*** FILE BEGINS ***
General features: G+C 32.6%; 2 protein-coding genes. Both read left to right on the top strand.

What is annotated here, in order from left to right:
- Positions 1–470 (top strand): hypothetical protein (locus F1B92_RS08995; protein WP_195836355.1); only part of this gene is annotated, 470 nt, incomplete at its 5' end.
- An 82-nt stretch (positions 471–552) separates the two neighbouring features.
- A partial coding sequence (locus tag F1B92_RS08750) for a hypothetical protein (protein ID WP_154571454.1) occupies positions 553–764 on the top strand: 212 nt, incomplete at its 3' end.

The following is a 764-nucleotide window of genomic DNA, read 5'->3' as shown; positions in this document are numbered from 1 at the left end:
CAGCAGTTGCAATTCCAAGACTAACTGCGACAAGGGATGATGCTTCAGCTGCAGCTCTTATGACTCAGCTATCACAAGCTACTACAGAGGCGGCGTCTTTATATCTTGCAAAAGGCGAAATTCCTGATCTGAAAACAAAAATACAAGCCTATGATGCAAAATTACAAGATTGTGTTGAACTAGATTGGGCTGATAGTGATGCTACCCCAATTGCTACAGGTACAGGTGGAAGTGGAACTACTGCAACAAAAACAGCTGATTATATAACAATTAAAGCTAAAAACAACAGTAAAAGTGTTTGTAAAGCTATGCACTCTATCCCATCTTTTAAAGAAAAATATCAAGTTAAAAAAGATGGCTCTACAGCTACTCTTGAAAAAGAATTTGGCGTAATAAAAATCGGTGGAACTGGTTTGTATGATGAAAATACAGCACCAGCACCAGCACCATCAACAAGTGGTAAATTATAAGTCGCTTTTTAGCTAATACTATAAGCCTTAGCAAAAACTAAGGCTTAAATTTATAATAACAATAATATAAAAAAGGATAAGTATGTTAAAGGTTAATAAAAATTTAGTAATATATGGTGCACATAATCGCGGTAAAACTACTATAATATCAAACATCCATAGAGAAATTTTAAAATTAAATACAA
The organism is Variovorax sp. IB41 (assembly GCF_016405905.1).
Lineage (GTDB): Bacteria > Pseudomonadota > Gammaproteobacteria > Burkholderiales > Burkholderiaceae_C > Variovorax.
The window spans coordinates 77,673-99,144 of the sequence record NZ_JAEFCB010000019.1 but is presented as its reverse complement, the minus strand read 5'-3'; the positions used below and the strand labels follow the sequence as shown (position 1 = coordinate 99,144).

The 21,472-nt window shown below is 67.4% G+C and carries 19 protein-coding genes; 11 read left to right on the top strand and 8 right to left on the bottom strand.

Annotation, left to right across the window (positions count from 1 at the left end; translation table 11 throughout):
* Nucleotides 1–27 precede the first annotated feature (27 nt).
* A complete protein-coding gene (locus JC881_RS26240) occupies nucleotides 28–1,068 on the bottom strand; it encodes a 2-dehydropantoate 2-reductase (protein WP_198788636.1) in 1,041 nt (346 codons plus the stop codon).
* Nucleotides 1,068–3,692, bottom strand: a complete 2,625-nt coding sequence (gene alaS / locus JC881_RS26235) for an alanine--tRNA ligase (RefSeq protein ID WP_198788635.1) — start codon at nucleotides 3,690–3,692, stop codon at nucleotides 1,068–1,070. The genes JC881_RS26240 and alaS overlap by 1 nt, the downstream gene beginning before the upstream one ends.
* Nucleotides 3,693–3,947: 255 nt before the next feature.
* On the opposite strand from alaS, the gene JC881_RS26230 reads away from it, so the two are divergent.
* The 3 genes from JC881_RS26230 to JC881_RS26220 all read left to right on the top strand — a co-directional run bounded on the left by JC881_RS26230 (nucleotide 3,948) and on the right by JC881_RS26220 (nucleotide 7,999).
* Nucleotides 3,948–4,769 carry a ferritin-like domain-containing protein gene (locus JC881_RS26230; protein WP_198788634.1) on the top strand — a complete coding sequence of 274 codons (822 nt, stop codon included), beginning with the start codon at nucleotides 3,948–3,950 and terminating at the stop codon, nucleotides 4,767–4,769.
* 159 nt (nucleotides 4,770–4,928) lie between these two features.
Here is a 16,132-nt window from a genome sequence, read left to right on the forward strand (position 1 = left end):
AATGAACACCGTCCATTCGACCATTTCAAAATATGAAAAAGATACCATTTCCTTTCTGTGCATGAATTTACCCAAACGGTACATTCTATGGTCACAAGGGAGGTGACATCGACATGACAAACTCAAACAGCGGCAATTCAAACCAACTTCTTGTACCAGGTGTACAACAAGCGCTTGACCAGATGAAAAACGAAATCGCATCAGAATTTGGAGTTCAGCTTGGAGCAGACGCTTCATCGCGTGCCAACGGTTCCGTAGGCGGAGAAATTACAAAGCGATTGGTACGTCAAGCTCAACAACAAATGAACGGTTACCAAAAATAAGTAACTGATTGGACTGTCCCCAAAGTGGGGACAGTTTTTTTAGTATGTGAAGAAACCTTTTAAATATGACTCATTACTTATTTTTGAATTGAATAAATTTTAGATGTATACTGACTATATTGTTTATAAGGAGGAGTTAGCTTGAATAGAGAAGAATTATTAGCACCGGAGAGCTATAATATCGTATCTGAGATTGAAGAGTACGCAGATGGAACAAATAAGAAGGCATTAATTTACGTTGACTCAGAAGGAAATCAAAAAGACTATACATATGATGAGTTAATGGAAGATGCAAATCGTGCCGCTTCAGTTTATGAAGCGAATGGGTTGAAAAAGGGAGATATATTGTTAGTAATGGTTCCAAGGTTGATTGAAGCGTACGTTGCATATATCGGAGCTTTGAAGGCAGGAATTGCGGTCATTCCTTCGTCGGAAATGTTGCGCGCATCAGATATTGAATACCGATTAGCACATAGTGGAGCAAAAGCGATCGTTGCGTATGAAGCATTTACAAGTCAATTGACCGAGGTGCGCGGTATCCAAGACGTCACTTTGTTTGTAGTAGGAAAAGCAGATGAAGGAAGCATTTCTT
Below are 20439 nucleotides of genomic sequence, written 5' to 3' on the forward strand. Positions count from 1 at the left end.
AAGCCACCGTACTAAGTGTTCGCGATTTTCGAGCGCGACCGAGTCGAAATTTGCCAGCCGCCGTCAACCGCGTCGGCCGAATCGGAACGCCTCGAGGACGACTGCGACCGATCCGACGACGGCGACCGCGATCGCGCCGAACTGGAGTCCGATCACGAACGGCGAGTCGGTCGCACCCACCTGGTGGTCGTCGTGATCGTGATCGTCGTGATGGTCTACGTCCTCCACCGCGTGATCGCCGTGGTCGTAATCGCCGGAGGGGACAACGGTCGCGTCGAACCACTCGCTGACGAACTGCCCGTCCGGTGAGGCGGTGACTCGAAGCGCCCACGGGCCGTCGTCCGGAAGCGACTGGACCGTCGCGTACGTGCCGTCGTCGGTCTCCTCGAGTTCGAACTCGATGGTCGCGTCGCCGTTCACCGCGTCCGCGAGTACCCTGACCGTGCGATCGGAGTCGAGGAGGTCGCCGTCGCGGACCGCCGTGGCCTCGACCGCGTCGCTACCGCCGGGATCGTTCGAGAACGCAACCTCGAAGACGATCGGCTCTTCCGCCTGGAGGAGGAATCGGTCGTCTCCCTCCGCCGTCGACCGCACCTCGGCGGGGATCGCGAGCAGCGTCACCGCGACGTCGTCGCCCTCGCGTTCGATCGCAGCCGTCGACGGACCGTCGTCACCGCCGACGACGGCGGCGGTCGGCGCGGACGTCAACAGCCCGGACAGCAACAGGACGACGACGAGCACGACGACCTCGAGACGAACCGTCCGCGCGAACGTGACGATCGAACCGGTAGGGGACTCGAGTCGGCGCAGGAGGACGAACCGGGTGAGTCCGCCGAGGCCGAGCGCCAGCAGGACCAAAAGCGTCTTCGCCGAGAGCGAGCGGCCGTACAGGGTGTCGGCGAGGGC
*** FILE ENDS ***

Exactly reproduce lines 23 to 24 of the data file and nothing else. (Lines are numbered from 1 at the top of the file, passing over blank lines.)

Below are 20439 nucleotides of genomic sequence, written 5' to 3' on the forward strand. Positions count from 1 at the left end.
AAGCCACCGTACTAAGTGTTCGCGATTTTCGAGCGCGACCGAGTCGAAATTTGCCAGCCGCCGTCAACCGCGTCGGCCGAATCGGAACGCCTCGAGGACGACTGCGACCGATCCGACGACGGCGACCGCGATCGCGCCGAACTGGAGTCCGATCACGAACGGCGAGTCGGTCGCACCCACCTGGTGGTCGTCGTGATCGTGATCGTCGTGATGGTCTACGTCCTCCACCGCGTGATCGCCGTGGTCGTAATCGCCGGAGGGGACAACGGTCGCGTCGAACCACTCGCTGACGAACTGCCCGTCCGGTGAGGCGGTGACTCGAAGCGCCCACGGGCCGTCGTCCGGAAGCGACTGGACCGTCGCGTACGTGCCGTCGTCGGTCTCCTCGAGTTCGAACTCGATGGTCGCGTCGCCGTTCACCGCGTCCGCGAGTACCCTGACCGTGCGATCGGAGTCGAGGAGGTCGCCGTCGCGGACCGCCGTGGCCTCGACCGCGTCGCTACCGCCGGGATCGTTCGAGAACGCAACCTCGAAGACGATCGGCTCTTCCGCCTGGAGGAGGAATCGGTCGTCTCCCTCCGCCGTCGACCGCACCTCGGCGGGGATCGCGAGCAGCGTCACCGCGACGTCGTCGCCCTCGCGTTCGATCGCAGCCGTCGACGGACCGTCGTCACCGCCGACGACGGCGGCGGTCGGCGCGGACGTCAACAGCCCGGACAGCAACAGGACGACGACGAGCACGACGACCTCGAGACGAACCGTCCGCGCGAACGTGACGATCGAACCGGTAGGGGACTCGAGTCGGCGCAGGAGGACGAACCGGGTGAGTCCGCCGAGGCCGAGCGCCAGCAGGACCAAAAGCGTCTTCGCCGAGAGCGAGCGGCCGTACAGGGTGTCGGCGAGGGC